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I am exploring the world of RoboGuice and have changed an maps activity to now work with it. It is a RoboMapActivity and I have changed my extension of Application to inherit from RoboActivity. I have used @InjectView successfully as below..

public class MyMappingActivity extends RoboMapActivity {

    @InjectView(R.id.mapview)             MapView mMapView;

    /** Called when the activity is first created. */
    @Override
    public void onCreate(Bundle savedInstanceState) {
        super.onCreate(savedInstanceState);
//setContentView injects all of the @values listed above
        setContentView(R.layout.main);
        DgApplication.data.setmPathProfile(this);
        List<Overlay> mapOverlays = mMapView.getOverlays();
        //etc...
    }
    //etc...
}

Now, I have created a ItemizedOverlay and this is where I am stuck. I have added

@Inject MyItemizedOverlay mMyItemizedOverlay;

in MyMappingActivity, and an extract of MyItemizedOverlay is as follows:

class MyItemizedOverlay extends ItemizedOverlay<OverlayItem> {

    @Inject
    public MyItemizedOverlay(Drawable marker) {
        super(boundCenterBottom(marker));
    }
}

My problem is I must feed the ItemizedOverlay parent with a default marker, which is in the constructor. I am unable to use @InjectResource to do that as dependency injection does not appear supported in constructors, and I have looked in to the use of bind().to() in a module, but this appears to be for interfaces rather than data types.

I feel like I should be defining the parameter to MyItemizedOverlay in MyMappingActivity where I am performing the @Inject, as I am not able to reference the android resources from inside the constructor without passing them in using a new MyItemizedOverlay().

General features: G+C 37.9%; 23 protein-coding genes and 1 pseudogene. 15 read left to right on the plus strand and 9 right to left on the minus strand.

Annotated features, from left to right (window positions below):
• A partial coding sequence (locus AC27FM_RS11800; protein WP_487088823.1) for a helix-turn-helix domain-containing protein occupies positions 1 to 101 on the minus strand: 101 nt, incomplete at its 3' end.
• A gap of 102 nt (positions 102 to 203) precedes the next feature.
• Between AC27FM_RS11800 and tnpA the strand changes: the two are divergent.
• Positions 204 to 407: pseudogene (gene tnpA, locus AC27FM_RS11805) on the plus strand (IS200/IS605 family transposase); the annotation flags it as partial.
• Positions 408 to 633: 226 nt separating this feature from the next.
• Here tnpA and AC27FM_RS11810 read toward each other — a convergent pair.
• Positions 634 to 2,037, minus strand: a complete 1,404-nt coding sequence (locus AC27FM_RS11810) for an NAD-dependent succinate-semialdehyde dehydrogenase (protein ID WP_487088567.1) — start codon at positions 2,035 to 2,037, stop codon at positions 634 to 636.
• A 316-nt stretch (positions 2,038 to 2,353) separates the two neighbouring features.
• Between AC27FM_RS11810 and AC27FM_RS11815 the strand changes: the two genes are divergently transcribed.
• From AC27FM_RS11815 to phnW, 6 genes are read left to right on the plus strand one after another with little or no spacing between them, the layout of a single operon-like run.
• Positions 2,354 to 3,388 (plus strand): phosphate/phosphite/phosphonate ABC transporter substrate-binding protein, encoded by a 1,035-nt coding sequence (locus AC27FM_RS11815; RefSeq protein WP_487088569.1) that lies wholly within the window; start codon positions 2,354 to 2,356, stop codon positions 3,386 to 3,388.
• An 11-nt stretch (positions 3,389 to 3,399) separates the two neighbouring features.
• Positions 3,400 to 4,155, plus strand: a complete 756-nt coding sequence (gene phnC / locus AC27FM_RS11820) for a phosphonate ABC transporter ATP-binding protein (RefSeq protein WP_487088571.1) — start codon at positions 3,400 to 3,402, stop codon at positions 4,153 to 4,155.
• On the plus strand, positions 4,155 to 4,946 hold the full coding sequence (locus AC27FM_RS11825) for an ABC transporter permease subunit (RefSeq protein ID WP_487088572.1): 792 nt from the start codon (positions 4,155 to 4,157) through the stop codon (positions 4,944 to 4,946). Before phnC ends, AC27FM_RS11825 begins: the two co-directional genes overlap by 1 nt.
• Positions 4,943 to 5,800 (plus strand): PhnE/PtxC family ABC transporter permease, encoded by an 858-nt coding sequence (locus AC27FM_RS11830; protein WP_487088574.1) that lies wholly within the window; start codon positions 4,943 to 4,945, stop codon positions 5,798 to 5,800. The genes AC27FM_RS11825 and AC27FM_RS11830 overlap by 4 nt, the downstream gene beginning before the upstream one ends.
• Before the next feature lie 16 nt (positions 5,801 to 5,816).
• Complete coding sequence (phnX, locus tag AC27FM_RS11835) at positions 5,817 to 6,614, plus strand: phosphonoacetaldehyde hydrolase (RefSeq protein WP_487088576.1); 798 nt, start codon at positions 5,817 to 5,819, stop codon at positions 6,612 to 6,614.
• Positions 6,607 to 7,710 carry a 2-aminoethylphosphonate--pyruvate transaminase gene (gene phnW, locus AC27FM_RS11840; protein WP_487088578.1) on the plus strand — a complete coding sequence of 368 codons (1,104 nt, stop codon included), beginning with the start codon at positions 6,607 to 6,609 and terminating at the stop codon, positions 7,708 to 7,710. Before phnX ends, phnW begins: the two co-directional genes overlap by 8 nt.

My questions are twofold:

Firstly, am I heading along the right track? Secondly, how do I resolve the issue with the constructor for MyItemizedOverlay?

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1 Answer 1

up vote 1 down vote accepted

This is what I'd do:

  • Modify your Application class to have somethig like this:

private static Context instance;
@Override
public void onCreate() {
    super.onCreate();
    instance = this;
}
public static Context getContext(){
    return instance;
}

This will allow you to get a context instance wherever you are.

  • Create an AbstractModule like this:

public final class YourGuiceModule extends AbstractModule {
    @Override
    protected void configure() {}

    @Provides public MyItemizedOverlay getMyItemizedOverlay(){
        Resources r = App.getContext().getResources();
        Drawable d = r.getDrawable(R.drawable.something);
        return new MyItemizedOverlay(d);
    }
}

  • Register your module by adding this in your application class:

@Override
protected void addApplicationModules(List<Module> modules) {
    modules.add(new YourGuiceModule());
}

  • Now you can use something like this in your code:

private MyItemizedOverlay mio;
... 

@Inject
public void setMyItemizedOverlay(MyItemizedOverlay blah){
    mio = blah;
}

However, keep in mind that this is too much work compared with just putting this in your class:

MyItemizedOverlay m = new MyItemizedOverlay(getResources().getDrawable(R.drawable.blah));

Dependency injection is nice, but sometimes make things more complex than they should be.

share|improve this answer
    
Thanks, I agree it is too convoluted. I guess I am just exploring to see if I can use dependency injection for some unit testing. –  Uniqe Feb 24 '11 at 14:52
    
as it happens I have also come across another solution in the FAQ: code.google.com/p/google-guice/wiki/FrequentlyAskedQuestions "How do I pass a parameter when creating an object via Guice?" –  Uniqe Feb 24 '11 at 14:53

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